Women were generally treated more conservatively: women with ACS were less likely to undergo PCI and reperfusion than men (P<0.001). There are several factors that could explain the (relative) under-treatment of female patients with ACS with invasive cardiac procedures, such as being older, co-morbidities (hypertension, hyperlipidemia, diabetes), atypical ACS presenting symptoms [4], patients’ preferences not to undergo invasive cardiac procedures [13], [22][24], and physician’s fear of treatment outcome, especially regarding cardiac catheterization [13].

In addition to differences in invasive procedures, medications prescribed at discharge also differed. Men were prescribed significantly more statins, ACE inhibitors, clopidogrel, and beta-blockers but the absolute differences were modest. These results are consistent with other studies [25], [26]. In contrast, more women were taking insulin and OHAs at admission and discharge, but this may well reflects their higher prevalence of diabetes. In this context it may be interesting to note that various discharge medications appeared to be associated with either higher or lower mortality. However, as indications for choice of discharge medications were not recorded, it is unclear whether these associations have any bearing on the pharmaceutical effects of these medications in these patients or whether this reflects confounding by indication.

Our study is in accordance with previous studies where investigators have reported that women with NSTEMI/UA, compared to men, are in general older, have more co-morbidities at presentation, and undergo fewer invasive procedures [27][29]. As these differences together appear to account for most of the gender disparities in mortality, studies that look into the reasons for these differences are badly needed. For example, the age difference between male and female patients could be due to demographics, the protective effects of pre-menopause, or reluctance in seeking care. Our results also agree with our recent study on gender-related differences in ACS patients in the UAE only [30]. In the latter study, we analyzed a subset (n = 1697) of the first Gulf RACE data collected in 2007 of ACS patients at 18 UAE hospitals. We found that women were significantly older; more often had cardiac risk factors and were significantly less frequently treated with beta-blockers and reperfusion therapy. HF and adjusted mortality rates of women were higher in females compared with men [30].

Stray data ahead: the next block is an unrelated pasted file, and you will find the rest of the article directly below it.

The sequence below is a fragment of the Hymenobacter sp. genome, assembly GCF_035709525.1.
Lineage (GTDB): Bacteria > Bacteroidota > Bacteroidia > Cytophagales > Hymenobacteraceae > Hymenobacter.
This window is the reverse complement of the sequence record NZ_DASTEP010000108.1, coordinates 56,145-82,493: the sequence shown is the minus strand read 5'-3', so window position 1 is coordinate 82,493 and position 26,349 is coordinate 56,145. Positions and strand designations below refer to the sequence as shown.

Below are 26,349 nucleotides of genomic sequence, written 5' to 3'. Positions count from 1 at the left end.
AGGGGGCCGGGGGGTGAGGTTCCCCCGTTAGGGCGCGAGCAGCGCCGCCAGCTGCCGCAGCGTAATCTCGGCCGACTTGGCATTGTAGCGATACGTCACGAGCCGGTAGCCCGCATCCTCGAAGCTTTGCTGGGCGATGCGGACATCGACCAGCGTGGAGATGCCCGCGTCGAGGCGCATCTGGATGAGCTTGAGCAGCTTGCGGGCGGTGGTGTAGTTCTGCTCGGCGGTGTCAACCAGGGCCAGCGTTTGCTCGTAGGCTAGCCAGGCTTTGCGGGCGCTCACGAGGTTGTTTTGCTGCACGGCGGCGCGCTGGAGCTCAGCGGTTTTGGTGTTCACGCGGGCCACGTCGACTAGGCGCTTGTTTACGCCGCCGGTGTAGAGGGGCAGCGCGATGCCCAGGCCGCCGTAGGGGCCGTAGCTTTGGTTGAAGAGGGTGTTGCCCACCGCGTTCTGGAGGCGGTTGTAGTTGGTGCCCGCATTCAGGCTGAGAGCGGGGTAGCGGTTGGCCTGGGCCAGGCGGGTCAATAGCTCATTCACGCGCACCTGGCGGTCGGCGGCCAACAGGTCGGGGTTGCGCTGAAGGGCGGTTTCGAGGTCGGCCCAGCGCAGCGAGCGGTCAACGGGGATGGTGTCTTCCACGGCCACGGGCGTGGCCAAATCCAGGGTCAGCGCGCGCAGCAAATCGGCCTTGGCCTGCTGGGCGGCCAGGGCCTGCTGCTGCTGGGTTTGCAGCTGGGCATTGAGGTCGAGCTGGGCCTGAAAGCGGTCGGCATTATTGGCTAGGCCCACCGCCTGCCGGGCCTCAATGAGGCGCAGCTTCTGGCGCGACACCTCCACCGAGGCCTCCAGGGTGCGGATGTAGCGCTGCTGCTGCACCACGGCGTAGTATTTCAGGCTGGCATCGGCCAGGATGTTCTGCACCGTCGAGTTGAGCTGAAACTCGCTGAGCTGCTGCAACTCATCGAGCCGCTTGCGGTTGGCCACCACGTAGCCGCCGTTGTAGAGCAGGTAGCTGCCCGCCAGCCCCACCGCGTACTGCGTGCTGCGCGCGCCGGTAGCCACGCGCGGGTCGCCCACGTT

Our 3 multivariate regression models (IIIV) indicate that most of the differences in mortality can be explained by both differences in potentially confounding baseline variables and, to a smaller extent, differences in medical management. Adjustment for baseline variables reduced an OR from 1.62 (model I) to 1.25 (model III) while adding management variables further reduced gender disparity to an OR of 1.09 (model IV). Of course, discrepancies in management are potentially amenable to interventions, while this is doubtful with regards to baseline variables. Thus, changing and standardizing guidelines can be expected to lead to some reduction in gender disparity in mortality outcome but not lead to its complete elimination.

The strengths of this study include its multi-national perspective, the complete spectrum of ACSs experienced by the large number of patients enrolled and the use of standardized criteria for defining ACS and hospital outcomes. However, the basic limitations of an observational registry-type study still apply, such as unidentified confounders which could influence the results, as well as some missing information on after discharge outcome, specifically mortality, which could potentially introduce some bias in our findings; specifically as it gives patients who succumbed (early) a higher probability of having complete information than those who survived (longer).


Women patients with ACS are still more likely to be treated conservatively than their male counterparts. Apart from smoking, CVD risk factors, including obesity, hypertension, hyperlipidemia and diabetes are more prevalent in Middle Eastern women with ACS than in men. Increased age, especially post menopause significantly increases CVD risk in women who are normally protected from endogenous estrogens at younger ages. This contributes to differences in risk profiles between men and women already present at admission, differences that explains much of the disparity in outcome. There appears to be gender differences in treatment. Atypical clinical presentation of ACS in women and underestimation of patient risk by the treating physician may be important reasons. Greater awareness of this treatment risk paradox may help to eliminate the gender gap between our current guidelines and management practices. Nevertheless, as most of the differences in outcome are due to baseline characteristics, disparities in outcome may not disappear altogether even if medical management were completely gender blind.


We are grateful to the staff in all the participating centers for their helpful cooperation.

Author Contributions

Conceived and designed the experiments: AS BA-D. Performed the experiments: AS BA-D. Analyzed the data: NN BA-D. Contributed reagents/materials/analysis tools: KFA AAA-A WA KS AA-M NN JAS AH HAF NA SAS HA. Wrote the paper: AS BA-D.